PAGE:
Inside ASU, News for Faculty & Staff, Arkansas State University
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100th Year

August 10, 2009

Calendar highlights:

ASU Regional Farmers' Market open Tuesday, Aug. 11, 2-5 p.m.; Saturday, Aug. 15,
7 a.m.-12 noon.2009

Student Move-In, Saturday, Aug. 22; Classes begin Monday, Aug. 24


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Stoverink has proposal accepted at annual conference
Al Stoverink, assistant vice chancellor for Facilities Management, recently had his proposal, "Leadership for Everyone," accepted for presentation at an educational session at the upcoming CAPPA 2009 Annual Educational Conference and Business Exposition. The session is in late September at the University of North Dakota, Grand Forks, N.D. CAPPA is the central regional division of APPA, the association of higher education leadership professionals. APPA's mission is the elevating of facilities professionals into influential leaders in education by transforming them into higher-performing managers and leaders. This helps to transform member institutions into inviting and supportive learning environments and elevates the recognition and value of educational facilities and their impact on the recruitment and retention of students, faculty and staff. APPA promotes excellence in all phases of facilities management, including administration, planning, design, construction, energy/utilities, maintenance, and operations.

Dr. Tusalem publishes article in journal
Dr. Rollin F. Tusalem
, Political Science, recently published an article, "The Role of Protestantism in Democratic Consolidation Among Transitional States," in the July issue of  the journal Comparative Political Studies. The article examines the causal link between Protestantism and democratization, primarily in shaping a nation-state's cultural ethos and its tendency to affect the outcome of democratic politics. Historically, Protestantism has also been linked to generating a political culture that promotes individualism, tolerance, the pluralism of ideas, and civic associationalism. Recent empirical evidence also shows how Protestant countries are more likely to be democratic compared to largely Islamic and Catholic states. Drawing from established cultural theories, Dr. Tusalem empirically tests the argument whether or not transitional states with larger Protestant populations are more likely to strengthen their democracies. Findings indicate that transitional states that have higher Protestant populations are more likely to have higher levels of voice and accountability, political stability, citizenship empowerment, and civil society pluralism. The author contends that transitional states with higher Protestant populations are more likely to consolidate their democracies.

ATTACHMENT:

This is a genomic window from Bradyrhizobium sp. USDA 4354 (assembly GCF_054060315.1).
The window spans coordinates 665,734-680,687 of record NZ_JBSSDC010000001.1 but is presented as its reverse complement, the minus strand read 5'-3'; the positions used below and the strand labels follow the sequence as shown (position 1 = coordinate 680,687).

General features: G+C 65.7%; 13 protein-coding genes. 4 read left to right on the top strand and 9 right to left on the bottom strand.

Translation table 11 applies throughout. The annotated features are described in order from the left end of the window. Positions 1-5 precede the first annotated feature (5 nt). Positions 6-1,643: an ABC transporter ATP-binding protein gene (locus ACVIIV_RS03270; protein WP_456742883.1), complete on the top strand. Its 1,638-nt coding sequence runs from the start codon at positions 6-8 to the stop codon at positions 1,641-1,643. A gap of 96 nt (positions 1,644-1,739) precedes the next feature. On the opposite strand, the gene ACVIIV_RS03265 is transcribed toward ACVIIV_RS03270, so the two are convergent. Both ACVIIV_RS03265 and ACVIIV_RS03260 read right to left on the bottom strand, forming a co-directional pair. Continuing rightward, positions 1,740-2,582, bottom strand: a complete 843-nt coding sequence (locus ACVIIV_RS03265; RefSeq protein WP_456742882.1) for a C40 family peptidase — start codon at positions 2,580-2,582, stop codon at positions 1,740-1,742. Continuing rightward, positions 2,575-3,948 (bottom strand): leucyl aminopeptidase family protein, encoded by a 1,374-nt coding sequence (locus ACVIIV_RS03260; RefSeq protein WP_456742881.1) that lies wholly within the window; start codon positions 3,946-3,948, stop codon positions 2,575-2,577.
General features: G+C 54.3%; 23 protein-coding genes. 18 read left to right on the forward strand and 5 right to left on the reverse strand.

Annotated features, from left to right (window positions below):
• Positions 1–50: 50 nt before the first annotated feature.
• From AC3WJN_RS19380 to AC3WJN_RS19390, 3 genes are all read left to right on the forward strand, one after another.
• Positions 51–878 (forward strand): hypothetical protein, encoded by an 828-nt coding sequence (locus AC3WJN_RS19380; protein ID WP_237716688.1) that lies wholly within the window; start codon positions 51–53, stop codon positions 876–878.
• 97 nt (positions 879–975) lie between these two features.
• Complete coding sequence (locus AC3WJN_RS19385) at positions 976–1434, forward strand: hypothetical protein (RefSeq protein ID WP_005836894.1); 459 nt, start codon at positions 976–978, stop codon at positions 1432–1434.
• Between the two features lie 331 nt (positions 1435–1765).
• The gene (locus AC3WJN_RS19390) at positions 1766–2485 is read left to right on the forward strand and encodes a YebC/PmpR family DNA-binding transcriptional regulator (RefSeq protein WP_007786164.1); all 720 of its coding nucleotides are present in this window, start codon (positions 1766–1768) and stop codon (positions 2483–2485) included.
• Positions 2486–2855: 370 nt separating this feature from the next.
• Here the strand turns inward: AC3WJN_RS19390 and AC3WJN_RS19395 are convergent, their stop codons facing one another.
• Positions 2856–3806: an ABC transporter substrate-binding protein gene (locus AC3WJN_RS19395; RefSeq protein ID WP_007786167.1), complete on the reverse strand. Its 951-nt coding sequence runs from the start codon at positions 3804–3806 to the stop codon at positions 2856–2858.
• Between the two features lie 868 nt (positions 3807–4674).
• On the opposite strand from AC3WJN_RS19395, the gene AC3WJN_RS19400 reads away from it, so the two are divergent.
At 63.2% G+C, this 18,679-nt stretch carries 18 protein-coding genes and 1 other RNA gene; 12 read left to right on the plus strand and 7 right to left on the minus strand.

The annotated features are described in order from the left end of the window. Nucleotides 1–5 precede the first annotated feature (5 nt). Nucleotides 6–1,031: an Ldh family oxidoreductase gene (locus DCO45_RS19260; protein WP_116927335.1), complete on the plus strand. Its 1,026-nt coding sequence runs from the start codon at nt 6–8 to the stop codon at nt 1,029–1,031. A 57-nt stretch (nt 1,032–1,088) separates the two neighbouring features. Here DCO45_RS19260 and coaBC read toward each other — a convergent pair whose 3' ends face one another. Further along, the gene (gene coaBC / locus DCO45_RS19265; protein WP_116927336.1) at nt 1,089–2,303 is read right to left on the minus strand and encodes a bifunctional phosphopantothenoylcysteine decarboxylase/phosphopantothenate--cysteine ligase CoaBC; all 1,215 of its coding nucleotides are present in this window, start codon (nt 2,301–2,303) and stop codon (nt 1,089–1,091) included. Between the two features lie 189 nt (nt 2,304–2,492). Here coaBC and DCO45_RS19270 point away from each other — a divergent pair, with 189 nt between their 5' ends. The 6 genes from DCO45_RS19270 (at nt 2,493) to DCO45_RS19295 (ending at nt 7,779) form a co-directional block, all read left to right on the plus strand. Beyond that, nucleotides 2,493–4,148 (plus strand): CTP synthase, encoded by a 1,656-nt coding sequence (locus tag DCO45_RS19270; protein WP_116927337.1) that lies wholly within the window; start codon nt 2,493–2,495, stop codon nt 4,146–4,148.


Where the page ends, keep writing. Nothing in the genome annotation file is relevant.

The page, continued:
Dr. Bednarz and students publish journal article
Dr. Jim Bednarz, Wildlife Ecology, and two of his recent graduate students, Nick Anich and Dr. T. J. Benson, recently published an article this summer in the Journal of Field Ornithology, an international journal published by the Association of Field Ornithologists. The article, "Effect of Radio Transmitters on Return Rates of Swainson’s Warblers," describes a recent study that assesses the effects of using small radio transmitters (<0.5 g) to study a very small songbird. Bednarz and his students placed transmitters on 40 male Swainson’s Warblers and compared their return rates the following year with 86 males just marked with color bands (no transmitter). They found no differences. This is the first study, using a large sample size of birds, that demonstrated no long-term adverse affects of using glue-on radio transmitters to study the ecology of small songbirds and has broad implications to many avian ecological studies throughout the world.

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